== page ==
Decoration and appointments will help to place it in time from early 1970s to mid decade, '75 or so. Bowtie inlay, dark binding, friction tuners in the peghead would be earliest 70s. Dark binding, boxy imitation 50s Gibson tuners, 72-73. White binding, 74-75. Throughout their production history, they tended to have medium color mahogany necks and rosewood veneered resonators. Decoration on the back started as a 4-piece diamond doily pattern. Don't know what elses to call it. Looked like an inlay, but was a thin decal or onlay buried in the finish. Some of the Kasuga-made brands added a pearl filigree border around the backside. Flanges had holes composed of multiple ovals. Somewhat similar to later Deering. It's possible some later flanges were Gibson copies.

Besides producing these pre-Masterclones with the Kasuga name, Kasuga made identical banjos with names including Aria, Alvarez, Dorado, Ventura and some others I can't recall at the moment.

I don't think they made the bowtie version after 75. That's about the time the Japanese banjos became outright Gibson copies in more design and decorative detail.

Post some pictures of your banjo and we can better guess what you have.





Feb 27, 2020 - 9:48:04 AM
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10532 posts since 6/2/2008

quote:
Originally posted by teepee1961
it has a a pearl filigree border around the backside and deluxe on the peg head - sound has improved over years

Thanks for sharing photos. 1970s Japan. No doubt about it. Boxy imitation Gibson/Kluson tuners say 1972 or later. White binding says 74/75 to me. I could be wrong.

I sold a "Ventura" version of that neck here on the Hangout last year.

I don't know this for a fact, but it seems the "Deluxe" designation on truss rod covers went with banjos that had the painted peghead backside with fleur-de-lis inlay/decal and the filigree/floral/whatever pattern circling the backside of the resonator.  Maybe more extensive engraving on the armrest.  Some had cheap "gold" plating. Absent those decorations, the truss rod cover either said "Custom" or nothing, though it usually had the seahorse engraving like yours.

Where the tailpiece on yours has a butterfly, the one on my parted-out Ventura was a bumblebee. My 1972 Aria had a deer's head on the tailpiece and just a little engraving on the armrest.

As to yours sounding better over the years, that's good to hear. Even lower end instruments can improve with age. Thing with these Kasuga banjos is the tone rings were probably pot metal, slop-fit onto lightweight plywood rims. The tops of the rims were beveled and protruded up into the underside of the tone ring. The lower inside edge of the tone ring did not sit on the rim. On some models -- possibly the "Deluxe" version it now occurs to me -- there was a brass rod between the tone ring and rim.  Neither of the Kasugas I've owned had this, but I've seen photos online and other owners have confirmed it. So maybe yours has a tone hoop helping the sound.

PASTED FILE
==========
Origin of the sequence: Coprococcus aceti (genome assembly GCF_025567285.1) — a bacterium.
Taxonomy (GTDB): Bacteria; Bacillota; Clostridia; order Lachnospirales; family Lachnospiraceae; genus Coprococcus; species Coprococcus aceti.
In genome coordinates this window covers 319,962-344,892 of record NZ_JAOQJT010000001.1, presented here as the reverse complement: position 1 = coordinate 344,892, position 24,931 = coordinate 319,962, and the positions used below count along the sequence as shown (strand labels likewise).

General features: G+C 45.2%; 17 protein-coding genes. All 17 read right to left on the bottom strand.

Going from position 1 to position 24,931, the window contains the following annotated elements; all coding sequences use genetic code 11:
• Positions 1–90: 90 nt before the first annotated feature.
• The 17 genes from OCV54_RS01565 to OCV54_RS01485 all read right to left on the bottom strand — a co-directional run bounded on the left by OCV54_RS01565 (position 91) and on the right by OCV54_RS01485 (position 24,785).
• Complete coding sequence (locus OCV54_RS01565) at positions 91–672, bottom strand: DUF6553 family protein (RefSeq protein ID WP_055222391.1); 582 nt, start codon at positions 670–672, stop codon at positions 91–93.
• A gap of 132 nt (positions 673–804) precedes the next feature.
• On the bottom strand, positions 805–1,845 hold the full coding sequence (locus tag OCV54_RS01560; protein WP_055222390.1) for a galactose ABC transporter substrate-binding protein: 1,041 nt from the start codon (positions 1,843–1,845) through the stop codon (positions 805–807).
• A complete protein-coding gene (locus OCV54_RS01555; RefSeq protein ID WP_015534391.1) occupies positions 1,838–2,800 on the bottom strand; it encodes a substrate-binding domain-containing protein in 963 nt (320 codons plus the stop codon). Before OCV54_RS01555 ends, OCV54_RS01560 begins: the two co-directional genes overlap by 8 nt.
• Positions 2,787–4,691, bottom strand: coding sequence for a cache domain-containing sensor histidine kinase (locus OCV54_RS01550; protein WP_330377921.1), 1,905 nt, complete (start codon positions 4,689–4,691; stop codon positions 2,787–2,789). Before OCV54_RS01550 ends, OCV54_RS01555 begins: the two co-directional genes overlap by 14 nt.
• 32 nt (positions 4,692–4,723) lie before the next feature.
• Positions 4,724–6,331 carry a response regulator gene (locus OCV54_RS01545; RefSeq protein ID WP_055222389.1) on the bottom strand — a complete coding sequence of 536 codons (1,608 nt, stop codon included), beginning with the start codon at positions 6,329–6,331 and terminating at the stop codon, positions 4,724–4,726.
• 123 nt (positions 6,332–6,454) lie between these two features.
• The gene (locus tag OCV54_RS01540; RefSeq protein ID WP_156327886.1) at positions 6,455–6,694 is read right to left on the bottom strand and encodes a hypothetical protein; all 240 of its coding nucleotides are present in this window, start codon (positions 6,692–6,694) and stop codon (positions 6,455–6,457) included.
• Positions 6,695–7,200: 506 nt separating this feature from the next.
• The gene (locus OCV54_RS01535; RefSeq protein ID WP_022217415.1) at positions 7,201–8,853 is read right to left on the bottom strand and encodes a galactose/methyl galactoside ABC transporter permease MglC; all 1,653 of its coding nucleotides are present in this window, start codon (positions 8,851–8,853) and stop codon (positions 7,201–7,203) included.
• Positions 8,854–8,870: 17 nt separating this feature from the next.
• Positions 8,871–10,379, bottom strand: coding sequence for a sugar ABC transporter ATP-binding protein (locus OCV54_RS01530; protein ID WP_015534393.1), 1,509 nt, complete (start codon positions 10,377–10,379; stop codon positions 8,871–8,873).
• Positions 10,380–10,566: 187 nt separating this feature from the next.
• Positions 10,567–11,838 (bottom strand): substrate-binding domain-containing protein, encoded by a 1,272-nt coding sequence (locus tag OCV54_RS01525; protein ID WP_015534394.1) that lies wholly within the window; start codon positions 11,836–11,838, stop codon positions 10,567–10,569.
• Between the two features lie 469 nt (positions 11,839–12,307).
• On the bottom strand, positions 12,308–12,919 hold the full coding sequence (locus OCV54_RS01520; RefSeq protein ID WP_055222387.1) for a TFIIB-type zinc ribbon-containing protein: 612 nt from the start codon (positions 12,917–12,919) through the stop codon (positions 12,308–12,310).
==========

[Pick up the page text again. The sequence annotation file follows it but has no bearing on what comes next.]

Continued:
Anyway, with a tight head and one of today's boutique bridges, these things can sound very good. They lack a bit in volume, but their tone is pleasant.  They are all the banjo many players will ever need.

Enjoy!

Feb 27, 2020 - 11:58:59 AM

1990 posts since 1/16/2010

quote:
Originally posted by Old Hickory
quote:
Originally posted by teepee1961
it has a a pearl filigree border around the backside and deluxe on the peg head - sound has improved over years

Thanks for sharing photos. 1970s Japan. No doubt about it. Boxy imitation Gibson/Kluson tuners say 1972 or later. White binding says 74/75 to me. I could be wrong.

I sold a "Ventura" version of that neck here on the Hangout last year.

I don't know this for a fact, but it seems the "Deluxe" designation on truss rod covers went with banjos that had the painted peghead backside with fleur-de-lis inlay/decal and the filigree/floral/whatever pattern circling the backside of the resonator.  Maybe more extensive engraving on the armrest.  Some had cheap "gold" plating. Absent those decorations, the truss rod cover either said "Custom" or nothing, though it usually had the seahorse engraving like yours.

Where the tailpiece on yours has a butterfly, the one on my parted-out Ventura was a bumblebee. My 1972 Aria had a deer's head on the tailpiece and just a little engraving on the armrest.

As to yours sounding better over the years, that's good to hear. Even lower end instruments can improve with age. Thing with these Kasuga banjos is the tone rings were probably pot metal, slop-fit onto lightweight plywood rims. The tops of the rims were beveled and protruded up into the underside of the tone ring. The lower inside edge of the tone ring did not sit on the rim. On some models -- possibly the "Deluxe" version it now occurs to me -- there was a brass rod between the tone ring and rim.  Neither of the Kasugas I've owned had this, but I've seen photos online and other owners have confirmed it. So maybe yours has a tone hoop helping the sound.

Anyway, with a tight head and one of today's boutique bridges, these things can sound very good. They lack a bit in volume, but their tone is pleasant.  They are all the banjo many players will ever need.

Enjoy!


I've also got an early/mid 70's Alvarez...of course made by Kasuga. I thought it was lacking after playing it 15 years or so, and finally decided to upgrade it. I swapped the rim for a FQM 3 piece and archtop brass ring....BAM! It's a powerhouse now. 

The original ring was 100% potmetal, zinc...a metal that doesnt carry tone worth a hoot. And the rim was just how you described, plywood with a bevel at the top. No tone hoop under the tone ring....but there were 4 ball bearings that the tone ring was sitting on. Not sure how that effects sound? 

Dow